Monday, September 16, 2013

Dogs dig sociable robots

Will robot-dog games replace cat videos?
September 16, 2013
PeopleBot and pup (credit: Eniko Kubinyi)
Dogs react sociably to robots that behave socially towards them, even if the devices look nothing like a human, Gabriella Lakatos of the Hungarian Academy of Science and Eötvös Loránd University and associates have found.
The researchers used a customized human-sized PeopleBot with two arms and Mickey Mouse cartoon-style four-fingered hands. One of its robotic arms makes simple gestures and grasps objects.
It was programmed to either perform socially enriched human-like conduct (such as calling a dog by its name) or to behave rather machine-like and in an asocial manner.
The human experimenter could only do moves similar to the device’s capabilities, and was therefore only allowed to use one hand to make specific gestures.
This particular robot wasn’t social enough to elicit the same set of social behavioral reactions from the dogs that they normally display in their close relationship with humans.
But the researchers recorded definite positive social interactions between the animals and the robot. For instance, the dogs spent more time near the robot or gazing at its head when the PeopleBot behaved socially.
“Roboticists who design interactive robots should look into the sociality and behavior of their designs, even if they do not embody human-like characteristics,” Lakatos advises.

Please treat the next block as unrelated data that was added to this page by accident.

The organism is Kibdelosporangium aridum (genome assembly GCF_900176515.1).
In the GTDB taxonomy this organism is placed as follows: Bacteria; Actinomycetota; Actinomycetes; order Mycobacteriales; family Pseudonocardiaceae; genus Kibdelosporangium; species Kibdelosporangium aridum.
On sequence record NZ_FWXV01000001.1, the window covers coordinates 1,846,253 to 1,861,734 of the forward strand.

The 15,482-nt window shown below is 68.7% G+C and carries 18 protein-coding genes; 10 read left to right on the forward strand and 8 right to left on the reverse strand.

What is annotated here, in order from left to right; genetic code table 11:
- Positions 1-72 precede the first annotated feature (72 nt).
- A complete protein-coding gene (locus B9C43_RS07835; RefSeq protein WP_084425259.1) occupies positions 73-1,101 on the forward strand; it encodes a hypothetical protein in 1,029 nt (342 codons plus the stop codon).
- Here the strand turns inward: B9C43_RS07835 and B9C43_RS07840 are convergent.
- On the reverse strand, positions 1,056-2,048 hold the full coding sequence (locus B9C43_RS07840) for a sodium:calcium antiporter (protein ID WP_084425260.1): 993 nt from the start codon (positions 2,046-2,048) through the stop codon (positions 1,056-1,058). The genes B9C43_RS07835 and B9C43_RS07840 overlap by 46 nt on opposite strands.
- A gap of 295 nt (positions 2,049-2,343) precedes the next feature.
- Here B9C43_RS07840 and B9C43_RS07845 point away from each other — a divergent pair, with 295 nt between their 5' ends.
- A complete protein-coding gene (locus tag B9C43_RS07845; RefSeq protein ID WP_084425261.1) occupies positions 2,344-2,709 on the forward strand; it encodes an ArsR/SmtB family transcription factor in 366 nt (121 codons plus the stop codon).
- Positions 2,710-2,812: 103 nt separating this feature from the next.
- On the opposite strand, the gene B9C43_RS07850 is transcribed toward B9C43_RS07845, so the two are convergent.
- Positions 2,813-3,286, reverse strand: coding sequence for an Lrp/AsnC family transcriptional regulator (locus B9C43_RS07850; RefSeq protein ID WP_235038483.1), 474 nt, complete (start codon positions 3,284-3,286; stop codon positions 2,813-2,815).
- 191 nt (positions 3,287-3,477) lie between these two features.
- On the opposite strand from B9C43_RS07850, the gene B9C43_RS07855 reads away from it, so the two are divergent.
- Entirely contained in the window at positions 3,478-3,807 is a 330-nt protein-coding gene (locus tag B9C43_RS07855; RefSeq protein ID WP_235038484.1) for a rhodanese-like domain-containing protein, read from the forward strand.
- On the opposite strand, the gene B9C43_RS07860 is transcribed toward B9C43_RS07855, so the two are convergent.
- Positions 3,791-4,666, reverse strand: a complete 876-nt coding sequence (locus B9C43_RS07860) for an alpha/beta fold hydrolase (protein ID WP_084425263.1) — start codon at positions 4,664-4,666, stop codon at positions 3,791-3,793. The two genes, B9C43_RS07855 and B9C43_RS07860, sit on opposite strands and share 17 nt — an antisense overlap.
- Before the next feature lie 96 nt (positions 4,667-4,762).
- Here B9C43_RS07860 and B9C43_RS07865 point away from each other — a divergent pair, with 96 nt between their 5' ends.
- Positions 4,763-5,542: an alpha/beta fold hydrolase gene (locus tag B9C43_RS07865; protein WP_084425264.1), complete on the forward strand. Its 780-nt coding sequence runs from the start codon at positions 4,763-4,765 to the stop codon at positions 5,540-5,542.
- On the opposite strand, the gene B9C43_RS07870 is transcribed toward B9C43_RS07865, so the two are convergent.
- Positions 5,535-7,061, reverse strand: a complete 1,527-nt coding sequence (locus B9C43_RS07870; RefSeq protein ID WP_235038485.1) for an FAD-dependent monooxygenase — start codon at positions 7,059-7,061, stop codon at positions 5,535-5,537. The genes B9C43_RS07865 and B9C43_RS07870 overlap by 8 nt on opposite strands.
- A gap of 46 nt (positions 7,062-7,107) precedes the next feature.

Experimental design and findings
(Credit: Eniko Kubinyi)
The study tested the reaction of 41 dogs. They were divided into two groups depending on the nature of human-robot interaction: “asocial” or “social.”
One set of dogs in the asocial group first observed an interaction between two humans (the owner and the human experimenter) and then observed an asocial interaction between the owner and the robot. The remaining dogs in this group participated in these interactions in the reverse order.
Then, in the social group, one set of dogs watched an interaction between the owner and the human experimenter followed by observing a social interaction between the owner and the robot.
The remaining dogs in this group also participated in these interactions in the reverse order. These interactions were followed by sessions in which either the human experimenter or the robot pointed out the location of hidden food in both the asocial and the social groups.
The PeopleBot mobile platform was designed at the Institute of Computer Engineering, Control and Robotics at Wroclaw University of Technology in Poland.

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